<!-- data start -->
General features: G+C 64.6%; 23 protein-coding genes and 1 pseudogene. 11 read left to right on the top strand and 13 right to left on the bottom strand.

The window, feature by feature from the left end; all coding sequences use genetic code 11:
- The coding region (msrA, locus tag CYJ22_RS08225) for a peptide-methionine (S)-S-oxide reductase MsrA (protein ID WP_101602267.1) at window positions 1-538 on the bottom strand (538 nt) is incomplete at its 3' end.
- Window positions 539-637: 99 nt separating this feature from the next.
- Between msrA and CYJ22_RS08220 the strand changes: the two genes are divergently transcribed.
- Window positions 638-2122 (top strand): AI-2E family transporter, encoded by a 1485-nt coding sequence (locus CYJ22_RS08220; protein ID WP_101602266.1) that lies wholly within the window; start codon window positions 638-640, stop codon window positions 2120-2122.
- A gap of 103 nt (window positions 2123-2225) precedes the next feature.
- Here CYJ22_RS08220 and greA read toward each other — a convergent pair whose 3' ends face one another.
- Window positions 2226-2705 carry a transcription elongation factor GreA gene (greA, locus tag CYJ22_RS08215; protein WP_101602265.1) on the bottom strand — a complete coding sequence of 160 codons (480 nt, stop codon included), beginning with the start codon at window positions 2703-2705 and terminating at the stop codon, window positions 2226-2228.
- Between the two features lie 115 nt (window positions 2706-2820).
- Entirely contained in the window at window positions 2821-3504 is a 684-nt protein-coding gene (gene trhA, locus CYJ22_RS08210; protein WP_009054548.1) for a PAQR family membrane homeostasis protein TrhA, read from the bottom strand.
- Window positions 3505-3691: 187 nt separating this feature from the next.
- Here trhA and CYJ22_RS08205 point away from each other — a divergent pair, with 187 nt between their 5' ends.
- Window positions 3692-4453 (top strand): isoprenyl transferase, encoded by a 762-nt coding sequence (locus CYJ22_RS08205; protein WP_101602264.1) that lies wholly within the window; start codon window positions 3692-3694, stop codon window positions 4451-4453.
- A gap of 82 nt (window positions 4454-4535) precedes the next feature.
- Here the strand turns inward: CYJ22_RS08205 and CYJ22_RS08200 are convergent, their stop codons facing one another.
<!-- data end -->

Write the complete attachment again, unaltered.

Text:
General features: G+C 64.6%; 23 protein-coding genes and 1 pseudogene. 11 read left to right on the top strand and 13 right to left on the bottom strand.

The window, feature by feature from the left end; all coding sequences use genetic code 11:
- The coding region (msrA, locus tag CYJ22_RS08225) for a peptide-methionine (S)-S-oxide reductase MsrA (protein ID WP_101602267.1) at window positions 1-538 on the bottom strand (538 nt) is incomplete at its 3' end.
- Window positions 539-637: 99 nt separating this feature from the next.
- Between msrA and CYJ22_RS08220 the strand changes: the two genes are divergently transcribed.
- Window positions 638-2122 (top strand): AI-2E family transporter, encoded by a 1485-nt coding sequence (locus CYJ22_RS08220; protein ID WP_101602266.1) that lies wholly within the window; start codon window positions 638-640, stop codon window positions 2120-2122.
- A gap of 103 nt (window positions 2123-2225) precedes the next feature.
- Here CYJ22_RS08220 and greA read toward each other — a convergent pair whose 3' ends face one another.
- Window positions 2226-2705 carry a transcription elongation factor GreA gene (greA, locus tag CYJ22_RS08215; protein WP_101602265.1) on the bottom strand — a complete coding sequence of 160 codons (480 nt, stop codon included), beginning with the start codon at window positions 2703-2705 and terminating at the stop codon, window positions 2226-2228.
- Between the two features lie 115 nt (window positions 2706-2820).
- Entirely contained in the window at window positions 2821-3504 is a 684-nt protein-coding gene (gene trhA, locus CYJ22_RS08210; protein WP_009054548.1) for a PAQR family membrane homeostasis protein TrhA, read from the bottom strand.
- Window positions 3505-3691: 187 nt separating this feature from the next.
- Here trhA and CYJ22_RS08205 point away from each other — a divergent pair, with 187 nt between their 5' ends.
- Window positions 3692-4453 (top strand): isoprenyl transferase, encoded by a 762-nt coding sequence (locus CYJ22_RS08205; protein WP_101602264.1) that lies wholly within the window; start codon window positions 3692-3694, stop codon window positions 4451-4453.
- A gap of 82 nt (window positions 4454-4535) precedes the next feature.
- Here the strand turns inward: CYJ22_RS08205 and CYJ22_RS08200 are convergent, their stop codons facing one another.